India

The Konkan Petroglyphs – Niwali

There are two separate petroglyph sites at Niwali.

Site 1

The Konkan Petroglyphs - Niwali

This is where the whole Konkan petroglyph story started. Back in the 1980s a set of carvings were discovered whilst constructing a new road near Ratnagiri, it is thought that the carvings you now see today by the roadside actually extend underneath the road. This was the first set of petroglyphs discovered in the Kokan.

The roadside Niwali petroglyphs
The roadside Niwali petroglyphs

It was here that as a schoolboy Sudhir Risbud would cycle past the petroglyphs and became interested in what they were, and whether similar strange carvings existed elsewhere in the landscape. Over 25 years later and largely thanks to Sudhir and his team of enthusiasts, we now know of over 60 sites throughout the Konkan.

Sudhir Risbud standing in front of the petroglyph at Niwali that started his journey of discovery
Sudhir Risbud standing in front of the petroglyph at Niwali that started his journey of discovery

Although potentially only half the petroglyphs are visible today, what you can see is a clear central cross design, with further designs carved into the resulting quadrants. All of this is bounded by an S-shaped design around the perimeter.

The intricate and complex petroglyph design at Niwale
The intricate and complex petroglyph design at Niwale
Sudhir Risbud discussing the geometric and complex petroglyph at Niwale
Sudhir Risbud discussing the geometric and complex petroglyph at Niwale

The design is both compact and complex, but with little symmetry. The nature of panel would suggest it was created as a single entity with little additions at a later date.

Although it is believed some of the petroglyph has been lost to the road, mining activities close by also present a risk to the site. A crude boundary wall of laterite bricks has been placed next to the petroglyph beyond which mining appears to be continuing.

Fortunately this site is extremely well known about and may already be under some form of protection, so I image the risk of any further damage is limited.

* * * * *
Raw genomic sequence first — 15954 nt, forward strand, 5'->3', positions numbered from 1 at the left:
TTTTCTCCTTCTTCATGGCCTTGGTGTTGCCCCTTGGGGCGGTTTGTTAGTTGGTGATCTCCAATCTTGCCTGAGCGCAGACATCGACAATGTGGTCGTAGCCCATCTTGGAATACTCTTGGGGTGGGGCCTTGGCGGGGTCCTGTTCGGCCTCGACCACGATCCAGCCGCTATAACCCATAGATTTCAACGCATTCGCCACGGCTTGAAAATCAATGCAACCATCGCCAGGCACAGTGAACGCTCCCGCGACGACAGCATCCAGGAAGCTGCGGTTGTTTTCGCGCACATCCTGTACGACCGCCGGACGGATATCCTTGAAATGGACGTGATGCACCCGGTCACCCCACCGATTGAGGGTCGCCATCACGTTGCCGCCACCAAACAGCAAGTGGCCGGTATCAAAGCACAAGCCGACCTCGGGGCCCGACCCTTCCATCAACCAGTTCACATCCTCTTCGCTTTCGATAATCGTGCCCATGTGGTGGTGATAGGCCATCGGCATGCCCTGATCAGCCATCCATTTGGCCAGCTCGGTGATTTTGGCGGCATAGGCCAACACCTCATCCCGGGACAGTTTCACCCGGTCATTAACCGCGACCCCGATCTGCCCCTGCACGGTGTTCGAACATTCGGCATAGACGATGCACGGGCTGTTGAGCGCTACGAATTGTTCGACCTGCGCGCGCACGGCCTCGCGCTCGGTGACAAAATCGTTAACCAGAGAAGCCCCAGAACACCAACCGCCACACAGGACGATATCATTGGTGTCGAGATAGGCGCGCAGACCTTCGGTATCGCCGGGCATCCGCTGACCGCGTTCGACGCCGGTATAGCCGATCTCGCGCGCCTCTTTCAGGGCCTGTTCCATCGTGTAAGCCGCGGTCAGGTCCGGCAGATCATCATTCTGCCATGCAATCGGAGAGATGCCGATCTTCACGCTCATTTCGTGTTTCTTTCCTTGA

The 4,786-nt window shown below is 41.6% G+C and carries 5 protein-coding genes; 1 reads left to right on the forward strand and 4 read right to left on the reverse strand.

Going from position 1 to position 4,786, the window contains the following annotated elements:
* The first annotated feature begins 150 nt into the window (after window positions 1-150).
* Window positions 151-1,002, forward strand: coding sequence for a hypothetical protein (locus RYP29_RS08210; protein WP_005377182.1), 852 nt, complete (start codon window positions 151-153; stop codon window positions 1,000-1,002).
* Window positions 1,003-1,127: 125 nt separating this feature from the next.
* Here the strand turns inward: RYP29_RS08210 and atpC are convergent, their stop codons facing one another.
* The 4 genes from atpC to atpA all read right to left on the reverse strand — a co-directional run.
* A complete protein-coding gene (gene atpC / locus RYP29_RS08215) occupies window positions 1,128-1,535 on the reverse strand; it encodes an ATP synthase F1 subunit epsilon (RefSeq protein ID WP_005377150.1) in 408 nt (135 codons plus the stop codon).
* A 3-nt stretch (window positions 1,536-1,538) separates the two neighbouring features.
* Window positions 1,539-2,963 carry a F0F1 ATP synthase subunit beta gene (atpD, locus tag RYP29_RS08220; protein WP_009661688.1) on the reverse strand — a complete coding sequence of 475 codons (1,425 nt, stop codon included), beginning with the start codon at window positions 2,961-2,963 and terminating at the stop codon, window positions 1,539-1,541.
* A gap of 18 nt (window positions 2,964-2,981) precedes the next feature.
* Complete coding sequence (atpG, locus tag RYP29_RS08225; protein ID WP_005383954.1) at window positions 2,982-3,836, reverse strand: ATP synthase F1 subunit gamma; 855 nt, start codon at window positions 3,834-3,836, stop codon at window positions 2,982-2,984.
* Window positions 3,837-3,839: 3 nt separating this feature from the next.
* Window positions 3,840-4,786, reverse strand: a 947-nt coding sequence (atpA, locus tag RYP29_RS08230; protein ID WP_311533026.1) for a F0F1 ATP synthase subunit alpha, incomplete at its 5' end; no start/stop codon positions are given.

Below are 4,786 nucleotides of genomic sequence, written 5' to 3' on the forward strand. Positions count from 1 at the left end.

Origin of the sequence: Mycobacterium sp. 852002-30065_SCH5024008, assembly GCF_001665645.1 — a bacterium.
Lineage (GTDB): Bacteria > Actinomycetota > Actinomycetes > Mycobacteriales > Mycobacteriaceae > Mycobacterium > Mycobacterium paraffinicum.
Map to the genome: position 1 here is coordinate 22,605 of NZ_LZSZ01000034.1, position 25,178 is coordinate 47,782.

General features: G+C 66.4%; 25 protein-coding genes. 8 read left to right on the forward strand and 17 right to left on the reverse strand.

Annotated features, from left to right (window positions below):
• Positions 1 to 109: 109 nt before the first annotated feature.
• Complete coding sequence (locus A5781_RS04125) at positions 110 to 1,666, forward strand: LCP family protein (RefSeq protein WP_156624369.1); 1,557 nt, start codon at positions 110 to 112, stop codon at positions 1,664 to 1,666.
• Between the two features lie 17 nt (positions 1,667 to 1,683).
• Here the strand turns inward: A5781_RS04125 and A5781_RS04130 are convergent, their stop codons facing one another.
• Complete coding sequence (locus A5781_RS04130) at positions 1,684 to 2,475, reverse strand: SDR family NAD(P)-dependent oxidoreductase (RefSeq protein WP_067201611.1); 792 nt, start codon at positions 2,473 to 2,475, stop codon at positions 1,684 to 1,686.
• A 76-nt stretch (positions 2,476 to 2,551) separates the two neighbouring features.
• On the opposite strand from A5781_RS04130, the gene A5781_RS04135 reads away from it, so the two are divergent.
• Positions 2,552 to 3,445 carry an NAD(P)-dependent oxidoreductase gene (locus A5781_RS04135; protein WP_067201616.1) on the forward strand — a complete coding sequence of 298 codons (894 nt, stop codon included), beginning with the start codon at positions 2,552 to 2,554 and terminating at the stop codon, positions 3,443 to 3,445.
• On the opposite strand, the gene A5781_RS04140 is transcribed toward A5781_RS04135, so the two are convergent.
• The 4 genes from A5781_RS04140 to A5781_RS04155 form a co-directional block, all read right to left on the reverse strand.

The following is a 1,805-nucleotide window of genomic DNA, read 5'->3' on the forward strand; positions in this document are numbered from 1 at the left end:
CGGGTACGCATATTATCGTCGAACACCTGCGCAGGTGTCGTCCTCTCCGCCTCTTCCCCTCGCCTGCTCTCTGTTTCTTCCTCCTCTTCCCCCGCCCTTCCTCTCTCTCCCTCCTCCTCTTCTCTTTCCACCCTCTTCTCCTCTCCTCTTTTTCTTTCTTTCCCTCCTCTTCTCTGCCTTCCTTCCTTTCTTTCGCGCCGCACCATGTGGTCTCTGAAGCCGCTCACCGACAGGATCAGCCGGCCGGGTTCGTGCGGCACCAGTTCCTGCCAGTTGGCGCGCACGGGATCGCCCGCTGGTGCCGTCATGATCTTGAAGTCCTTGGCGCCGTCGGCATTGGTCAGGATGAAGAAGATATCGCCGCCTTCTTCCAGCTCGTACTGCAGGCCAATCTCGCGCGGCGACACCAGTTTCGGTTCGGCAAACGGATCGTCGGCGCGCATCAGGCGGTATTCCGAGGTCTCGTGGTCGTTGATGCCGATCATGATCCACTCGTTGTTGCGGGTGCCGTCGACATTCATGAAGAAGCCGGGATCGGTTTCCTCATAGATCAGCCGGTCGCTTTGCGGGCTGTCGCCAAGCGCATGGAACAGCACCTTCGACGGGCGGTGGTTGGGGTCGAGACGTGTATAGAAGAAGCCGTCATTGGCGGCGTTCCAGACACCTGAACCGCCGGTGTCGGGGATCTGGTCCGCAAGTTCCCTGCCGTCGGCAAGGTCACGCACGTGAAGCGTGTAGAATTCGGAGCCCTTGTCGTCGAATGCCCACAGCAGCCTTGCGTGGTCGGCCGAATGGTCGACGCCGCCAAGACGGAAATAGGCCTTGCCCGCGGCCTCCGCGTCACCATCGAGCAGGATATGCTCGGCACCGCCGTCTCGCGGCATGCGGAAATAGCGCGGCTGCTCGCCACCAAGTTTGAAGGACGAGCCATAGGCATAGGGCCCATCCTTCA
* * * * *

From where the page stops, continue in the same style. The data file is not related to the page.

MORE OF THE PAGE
Niwale petroglyph
Niwale petroglyph

Site 2

Close by to Site 1 is the second petroglyph site at Niwali, and one that was also once at risk due to mining activities close by.

Fortunately the authorities have managed to cease the deep excavations and mining activities here, which were thought to present a risk to the petroglyph site.

Although quite heavily eroded, the main petroglyph panel here was a striking resemblance to the one at Site 1 by the roadside. Once again the design is set within a rectangular/square panel, with a central cross, S-shaped border, and intricate designs set within.

The site has been partially protected by a perimeter wall of laterite bricks. You can see in the photo below just how close these mining activities were.

A few meters away from the main panel is another set of carved legs, very similar in shape to the pair we saw at Rundhe Tali the previous day, but here with added motifs.

Pair of legs - Niwale petroglyphs
Pair of legs – Niwale petroglyphs
Pair of legs - Niwale petroglyphs
Pair of legs – Niwale petroglyphs

Also set outside the main panel but much closer to it is what has been interpreted as a sea cucumber. Again, there are slight parallels to what we saw at Rundhe Tali where another aquatic animal, a jellyfish, was carved right next to the main petroglyph.

Sea cucumber - Niwale petroglyphs
Sea cucumber – Niwale petroglyphs

Site two does also have a few other isolated petroglyphs, here is what has been interpreted as an abstract sea turtle.

Abstract turtle - Niwale petroglyphs
Abstract turtle – Niwale petroglyphs

Across the road and in a far more isolated position is this carving. It is now quite badly worn so is difficult to interpret, is it a sea cucumber, snake, or possibly even a phallus ? If nothing else this carving acts to clearly demonstrate what damage human erosion can have on these petroglyphs, and why is is so important that people don’t walk on them.

This carving is right next to a path across the laterite plateau to a small farmstead, and clearly the passage of time and passing of feet has taken its toll on the petroglyph. The hard dark upper laterite layer has completely worn away exposing the softer light laterite, which will erode much quicker.

This was one of seven petroglyph sites I visited in the Konkan during the course of a weekend. Here’s some quick links to the other sites :


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